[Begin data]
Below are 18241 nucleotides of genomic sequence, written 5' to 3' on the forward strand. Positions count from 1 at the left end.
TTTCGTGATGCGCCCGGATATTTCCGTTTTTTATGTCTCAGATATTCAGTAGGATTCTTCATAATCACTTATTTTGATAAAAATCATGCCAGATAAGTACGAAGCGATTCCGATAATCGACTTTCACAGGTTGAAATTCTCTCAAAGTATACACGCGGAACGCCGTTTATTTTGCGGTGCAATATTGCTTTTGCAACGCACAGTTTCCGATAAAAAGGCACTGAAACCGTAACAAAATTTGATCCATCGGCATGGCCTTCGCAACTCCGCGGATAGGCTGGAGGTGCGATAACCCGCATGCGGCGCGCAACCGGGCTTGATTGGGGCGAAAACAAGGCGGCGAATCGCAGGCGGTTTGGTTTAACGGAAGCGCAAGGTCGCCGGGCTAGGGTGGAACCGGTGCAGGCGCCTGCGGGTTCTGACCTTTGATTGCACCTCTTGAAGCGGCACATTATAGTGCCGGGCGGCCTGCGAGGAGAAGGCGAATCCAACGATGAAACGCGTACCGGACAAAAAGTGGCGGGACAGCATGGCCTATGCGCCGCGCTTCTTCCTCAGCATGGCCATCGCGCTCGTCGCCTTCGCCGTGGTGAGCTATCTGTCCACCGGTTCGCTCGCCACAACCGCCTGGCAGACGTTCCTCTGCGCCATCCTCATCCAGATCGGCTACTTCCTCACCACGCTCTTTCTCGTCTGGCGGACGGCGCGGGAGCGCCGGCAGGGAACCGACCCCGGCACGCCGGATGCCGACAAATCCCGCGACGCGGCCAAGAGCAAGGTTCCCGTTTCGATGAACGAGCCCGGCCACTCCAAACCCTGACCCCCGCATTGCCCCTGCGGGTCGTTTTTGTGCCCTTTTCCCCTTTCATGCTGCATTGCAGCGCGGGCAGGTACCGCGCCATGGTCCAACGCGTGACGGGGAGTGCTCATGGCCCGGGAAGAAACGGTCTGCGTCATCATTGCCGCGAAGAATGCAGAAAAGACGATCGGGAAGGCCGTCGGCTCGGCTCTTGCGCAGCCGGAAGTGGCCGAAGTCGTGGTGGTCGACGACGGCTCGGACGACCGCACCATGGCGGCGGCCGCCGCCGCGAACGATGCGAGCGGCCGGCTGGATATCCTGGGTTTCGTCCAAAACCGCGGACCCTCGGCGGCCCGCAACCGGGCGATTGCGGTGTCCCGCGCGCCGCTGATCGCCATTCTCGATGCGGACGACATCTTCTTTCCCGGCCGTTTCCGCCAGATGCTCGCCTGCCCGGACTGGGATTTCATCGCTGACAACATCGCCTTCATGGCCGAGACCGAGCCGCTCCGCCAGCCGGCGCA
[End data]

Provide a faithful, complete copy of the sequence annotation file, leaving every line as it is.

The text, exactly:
Below are 18241 nucleotides of genomic sequence, written 5' to 3' on the forward strand. Positions count from 1 at the left end.
TTTCGTGATGCGCCCGGATATTTCCGTTTTTTATGTCTCAGATATTCAGTAGGATTCTTCATAATCACTTATTTTGATAAAAATCATGCCAGATAAGTACGAAGCGATTCCGATAATCGACTTTCACAGGTTGAAATTCTCTCAAAGTATACACGCGGAACGCCGTTTATTTTGCGGTGCAATATTGCTTTTGCAACGCACAGTTTCCGATAAAAAGGCACTGAAACCGTAACAAAATTTGATCCATCGGCATGGCCTTCGCAACTCCGCGGATAGGCTGGAGGTGCGATAACCCGCATGCGGCGCGCAACCGGGCTTGATTGGGGCGAAAACAAGGCGGCGAATCGCAGGCGGTTTGGTTTAACGGAAGCGCAAGGTCGCCGGGCTAGGGTGGAACCGGTGCAGGCGCCTGCGGGTTCTGACCTTTGATTGCACCTCTTGAAGCGGCACATTATAGTGCCGGGCGGCCTGCGAGGAGAAGGCGAATCCAACGATGAAACGCGTACCGGACAAAAAGTGGCGGGACAGCATGGCCTATGCGCCGCGCTTCTTCCTCAGCATGGCCATCGCGCTCGTCGCCTTCGCCGTGGTGAGCTATCTGTCCACCGGTTCGCTCGCCACAACCGCCTGGCAGACGTTCCTCTGCGCCATCCTCATCCAGATCGGCTACTTCCTCACCACGCTCTTTCTCGTCTGGCGGACGGCGCGGGAGCGCCGGCAGGGAACCGACCCCGGCACGCCGGATGCCGACAAATCCCGCGACGCGGCCAAGAGCAAGGTTCCCGTTTCGATGAACGAGCCCGGCCACTCCAAACCCTGACCCCCGCATTGCCCCTGCGGGTCGTTTTTGTGCCCTTTTCCCCTTTCATGCTGCATTGCAGCGCGGGCAGGTACCGCGCCATGGTCCAACGCGTGACGGGGAGTGCTCATGGCCCGGGAAGAAACGGTCTGCGTCATCATTGCCGCGAAGAATGCAGAAAAGACGATCGGGAAGGCCGTCGGCTCGGCTCTTGCGCAGCCGGAAGTGGCCGAAGTCGTGGTGGTCGACGACGGCTCGGACGACCGCACCATGGCGGCGGCCGCCGCCGCGAACGATGCGAGCGGCCGGCTGGATATCCTGGGTTTCGTCCAAAACCGCGGACCCTCGGCGGCCCGCAACCGGGCGATTGCGGTGTCCCGCGCGCCGCTGATCGCCATTCTCGATGCGGACGACATCTTCTTTCCCGGCCGTTTCCGCCAGATGCTCGCCTGCCCGGACTGGGATTTCATCGCTGACAACATCGCCTTCATGGCCGAGACCGAGCCGCTCCGCCAGCCGGCGCA